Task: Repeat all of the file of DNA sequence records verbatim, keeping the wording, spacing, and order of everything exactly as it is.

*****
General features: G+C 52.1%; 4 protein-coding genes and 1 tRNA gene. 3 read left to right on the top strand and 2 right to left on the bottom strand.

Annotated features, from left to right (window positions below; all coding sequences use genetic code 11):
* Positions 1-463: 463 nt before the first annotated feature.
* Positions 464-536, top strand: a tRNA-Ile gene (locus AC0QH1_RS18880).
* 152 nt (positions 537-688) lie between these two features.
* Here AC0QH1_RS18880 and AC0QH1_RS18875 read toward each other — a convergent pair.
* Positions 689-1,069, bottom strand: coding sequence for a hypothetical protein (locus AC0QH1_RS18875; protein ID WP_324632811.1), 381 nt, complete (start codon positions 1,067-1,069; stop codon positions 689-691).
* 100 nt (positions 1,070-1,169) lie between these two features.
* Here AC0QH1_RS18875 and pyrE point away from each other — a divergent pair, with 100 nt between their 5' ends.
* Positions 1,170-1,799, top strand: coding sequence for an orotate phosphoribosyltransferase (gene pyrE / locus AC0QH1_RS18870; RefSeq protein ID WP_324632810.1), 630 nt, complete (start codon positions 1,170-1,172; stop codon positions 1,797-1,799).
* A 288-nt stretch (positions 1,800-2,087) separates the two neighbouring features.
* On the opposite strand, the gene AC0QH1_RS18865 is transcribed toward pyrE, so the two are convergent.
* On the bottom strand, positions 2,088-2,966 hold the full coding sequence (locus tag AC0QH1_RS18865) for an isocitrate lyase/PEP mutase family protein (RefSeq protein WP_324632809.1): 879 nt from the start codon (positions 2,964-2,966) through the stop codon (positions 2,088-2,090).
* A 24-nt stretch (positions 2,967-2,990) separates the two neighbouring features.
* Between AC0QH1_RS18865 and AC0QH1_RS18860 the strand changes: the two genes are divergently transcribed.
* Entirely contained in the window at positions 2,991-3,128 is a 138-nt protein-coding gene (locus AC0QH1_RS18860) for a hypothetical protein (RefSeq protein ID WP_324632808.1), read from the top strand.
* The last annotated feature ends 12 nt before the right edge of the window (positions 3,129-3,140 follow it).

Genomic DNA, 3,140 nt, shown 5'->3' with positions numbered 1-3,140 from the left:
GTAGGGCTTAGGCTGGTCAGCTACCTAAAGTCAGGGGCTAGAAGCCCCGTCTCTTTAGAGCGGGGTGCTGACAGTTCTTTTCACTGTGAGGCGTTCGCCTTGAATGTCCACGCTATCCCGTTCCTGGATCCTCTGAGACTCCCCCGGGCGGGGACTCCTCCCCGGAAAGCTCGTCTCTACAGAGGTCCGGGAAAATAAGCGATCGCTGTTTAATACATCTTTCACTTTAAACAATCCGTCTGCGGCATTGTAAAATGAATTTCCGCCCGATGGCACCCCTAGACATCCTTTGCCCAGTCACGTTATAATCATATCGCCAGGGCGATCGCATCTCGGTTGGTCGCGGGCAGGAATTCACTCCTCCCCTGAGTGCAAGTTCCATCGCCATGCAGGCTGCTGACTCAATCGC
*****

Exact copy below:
General features: G+C 52.1%; 4 protein-coding genes and 1 tRNA gene. 3 read left to right on the top strand and 2 right to left on the bottom strand.

Annotated features, from left to right (window positions below; all coding sequences use genetic code 11):
* Positions 1-463: 463 nt before the first annotated feature.
* Positions 464-536, top strand: a tRNA-Ile gene (locus AC0QH1_RS18880).
* 152 nt (positions 537-688) lie between these two features.
* Here AC0QH1_RS18880 and AC0QH1_RS18875 read toward each other — a convergent pair.
* Positions 689-1,069, bottom strand: coding sequence for a hypothetical protein (locus AC0QH1_RS18875; protein ID WP_324632811.1), 381 nt, complete (start codon positions 1,067-1,069; stop codon positions 689-691).
* 100 nt (positions 1,070-1,169) lie between these two features.
* Here AC0QH1_RS18875 and pyrE point away from each other — a divergent pair, with 100 nt between their 5' ends.
* Positions 1,170-1,799, top strand: coding sequence for an orotate phosphoribosyltransferase (gene pyrE / locus AC0QH1_RS18870; RefSeq protein ID WP_324632810.1), 630 nt, complete (start codon positions 1,170-1,172; stop codon positions 1,797-1,799).
* A 288-nt stretch (positions 1,800-2,087) separates the two neighbouring features.
* On the opposite strand, the gene AC0QH1_RS18865 is transcribed toward pyrE, so the two are convergent.
* On the bottom strand, positions 2,088-2,966 hold the full coding sequence (locus tag AC0QH1_RS18865) for an isocitrate lyase/PEP mutase family protein (RefSeq protein WP_324632809.1): 879 nt from the start codon (positions 2,964-2,966) through the stop codon (positions 2,088-2,090).
* A 24-nt stretch (positions 2,967-2,990) separates the two neighbouring features.
* Between AC0QH1_RS18865 and AC0QH1_RS18860 the strand changes: the two genes are divergently transcribed.
* Entirely contained in the window at positions 2,991-3,128 is a 138-nt protein-coding gene (locus AC0QH1_RS18860) for a hypothetical protein (RefSeq protein ID WP_324632808.1), read from the top strand.
* The last annotated feature ends 12 nt before the right edge of the window (positions 3,129-3,140 follow it).

Genomic DNA, 3,140 nt, shown 5'->3' with positions numbered 1-3,140 from the left:
GTAGGGCTTAGGCTGGTCAGCTACCTAAAGTCAGGGGCTAGAAGCCCCGTCTCTTTAGAGCGGGGTGCTGACAGTTCTTTTCACTGTGAGGCGTTCGCCTTGAATGTCCACGCTATCCCGTTCCTGGATCCTCTGAGACTCCCCCGGGCGGGGACTCCTCCCCGGAAAGCTCGTCTCTACAGAGGTCCGGGAAAATAAGCGATCGCTGTTTAATACATCTTTCACTTTAAACAATCCGTCTGCGGCATTGTAAAATGAATTTCCGCCCGATGGCACCCCTAGACATCCTTTGCCCAGTCACGTTATAATCATATCGCCAGGGCGATCGCATCTCGGTTGGTCGCGGGCAGGAATTCACTCCTCCCCTGAGTGCAAGTTCCATCGCCATGCAGGCTGCTGACTCAATCGC